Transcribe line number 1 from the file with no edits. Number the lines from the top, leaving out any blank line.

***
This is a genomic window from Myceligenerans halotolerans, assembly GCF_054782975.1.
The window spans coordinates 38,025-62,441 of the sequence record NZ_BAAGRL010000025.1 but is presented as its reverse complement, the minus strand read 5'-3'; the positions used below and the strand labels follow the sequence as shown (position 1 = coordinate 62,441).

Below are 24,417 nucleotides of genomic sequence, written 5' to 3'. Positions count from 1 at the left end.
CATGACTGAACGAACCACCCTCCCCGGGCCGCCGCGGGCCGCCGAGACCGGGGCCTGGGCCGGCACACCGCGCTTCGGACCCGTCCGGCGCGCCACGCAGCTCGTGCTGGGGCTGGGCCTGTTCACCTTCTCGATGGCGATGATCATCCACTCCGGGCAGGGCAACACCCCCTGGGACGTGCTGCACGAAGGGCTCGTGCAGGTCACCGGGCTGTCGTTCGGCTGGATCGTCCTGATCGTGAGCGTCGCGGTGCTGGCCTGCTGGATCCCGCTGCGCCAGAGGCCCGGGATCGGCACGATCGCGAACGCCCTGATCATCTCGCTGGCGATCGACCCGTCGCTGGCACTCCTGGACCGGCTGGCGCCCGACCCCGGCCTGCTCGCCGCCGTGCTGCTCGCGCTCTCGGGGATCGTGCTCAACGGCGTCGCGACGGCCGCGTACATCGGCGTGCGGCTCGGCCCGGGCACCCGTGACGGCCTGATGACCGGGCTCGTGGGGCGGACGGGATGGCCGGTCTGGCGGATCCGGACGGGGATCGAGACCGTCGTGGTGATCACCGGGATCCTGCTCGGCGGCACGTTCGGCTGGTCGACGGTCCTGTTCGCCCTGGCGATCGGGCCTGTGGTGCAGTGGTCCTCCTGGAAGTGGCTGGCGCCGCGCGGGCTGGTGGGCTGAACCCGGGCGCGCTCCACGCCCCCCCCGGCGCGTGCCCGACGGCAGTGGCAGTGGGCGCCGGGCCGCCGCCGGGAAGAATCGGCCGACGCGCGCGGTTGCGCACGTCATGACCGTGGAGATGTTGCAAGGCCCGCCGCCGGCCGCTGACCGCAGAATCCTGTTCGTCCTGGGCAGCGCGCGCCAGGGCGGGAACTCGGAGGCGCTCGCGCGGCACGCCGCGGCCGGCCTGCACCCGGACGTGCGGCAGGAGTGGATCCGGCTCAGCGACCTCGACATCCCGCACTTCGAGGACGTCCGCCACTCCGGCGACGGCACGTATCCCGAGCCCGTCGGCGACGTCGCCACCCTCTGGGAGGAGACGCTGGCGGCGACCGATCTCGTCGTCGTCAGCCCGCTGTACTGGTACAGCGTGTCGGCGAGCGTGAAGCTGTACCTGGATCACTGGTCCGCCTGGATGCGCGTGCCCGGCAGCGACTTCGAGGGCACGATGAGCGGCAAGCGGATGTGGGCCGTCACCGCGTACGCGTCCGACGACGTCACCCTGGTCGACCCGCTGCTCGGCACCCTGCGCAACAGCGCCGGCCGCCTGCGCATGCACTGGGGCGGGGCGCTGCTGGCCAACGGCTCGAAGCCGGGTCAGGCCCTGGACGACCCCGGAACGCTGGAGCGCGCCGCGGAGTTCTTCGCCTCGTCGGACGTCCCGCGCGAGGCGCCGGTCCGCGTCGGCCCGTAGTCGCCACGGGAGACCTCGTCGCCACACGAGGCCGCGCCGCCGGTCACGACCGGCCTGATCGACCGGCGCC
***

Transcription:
This is a genomic window from Myceligenerans halotolerans, assembly GCF_054782975.1.